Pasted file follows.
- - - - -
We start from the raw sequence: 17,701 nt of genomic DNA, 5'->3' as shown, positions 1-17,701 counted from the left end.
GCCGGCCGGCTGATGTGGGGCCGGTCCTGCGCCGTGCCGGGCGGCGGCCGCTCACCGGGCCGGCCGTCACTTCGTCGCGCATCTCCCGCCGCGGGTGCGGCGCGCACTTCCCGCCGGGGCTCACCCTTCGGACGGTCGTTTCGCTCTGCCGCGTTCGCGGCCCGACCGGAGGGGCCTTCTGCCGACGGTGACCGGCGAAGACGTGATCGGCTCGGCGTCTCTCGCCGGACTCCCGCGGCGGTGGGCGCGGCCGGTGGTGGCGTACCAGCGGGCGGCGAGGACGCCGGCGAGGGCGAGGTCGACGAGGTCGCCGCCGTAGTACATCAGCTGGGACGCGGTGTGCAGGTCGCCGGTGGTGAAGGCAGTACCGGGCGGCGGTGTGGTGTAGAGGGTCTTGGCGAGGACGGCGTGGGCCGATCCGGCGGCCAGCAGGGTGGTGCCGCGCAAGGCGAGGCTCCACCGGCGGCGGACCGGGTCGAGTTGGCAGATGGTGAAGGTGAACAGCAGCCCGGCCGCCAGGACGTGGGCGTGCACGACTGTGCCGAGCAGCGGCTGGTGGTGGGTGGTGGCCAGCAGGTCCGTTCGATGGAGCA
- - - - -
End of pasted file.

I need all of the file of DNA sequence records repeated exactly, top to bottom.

We start from the raw sequence: 17,701 nt of genomic DNA, 5'->3' as shown, positions 1-17,701 counted from the left end.
GCCGGCCGGCTGATGTGGGGCCGGTCCTGCGCCGTGCCGGGCGGCGGCCGCTCACCGGGCCGGCCGTCACTTCGTCGCGCATCTCCCGCCGCGGGTGCGGCGCGCACTTCCCGCCGGGGCTCACCCTTCGGACGGTCGTTTCGCTCTGCCGCGTTCGCGGCCCGACCGGAGGGGCCTTCTGCCGACGGTGACCGGCGAAGACGTGATCGGCTCGGCGTCTCTCGCCGGACTCCCGCGGCGGTGGGCGCGGCCGGTGGTGGCGTACCAGCGGGCGGCGAGGACGCCGGCGAGGGCGAGGTCGACGAGGTCGCCGCCGTAGTACATCAGCTGGGACGCGGTGTGCAGGTCGCCGGTGGTGAAGGCAGTACCGGGCGGCGGTGTGGTGTAGAGGGTCTTGGCGAGGACGGCGTGGGCCGATCCGGCGGCCAGCAGGGTGGTGCCGCGCAAGGCGAGGCTCCACCGGCGGCGGACCGGGTCGAGTTGGCAGATGGTGAAGGTGAACAGCAGCCCGGCCGCCAGGACGTGGGCGTGCACGACTGTGCCGAGCAGCGGCTGGTGGTGGGTGGTGGCCAGCAGGTCCGTTCGATGGAGCA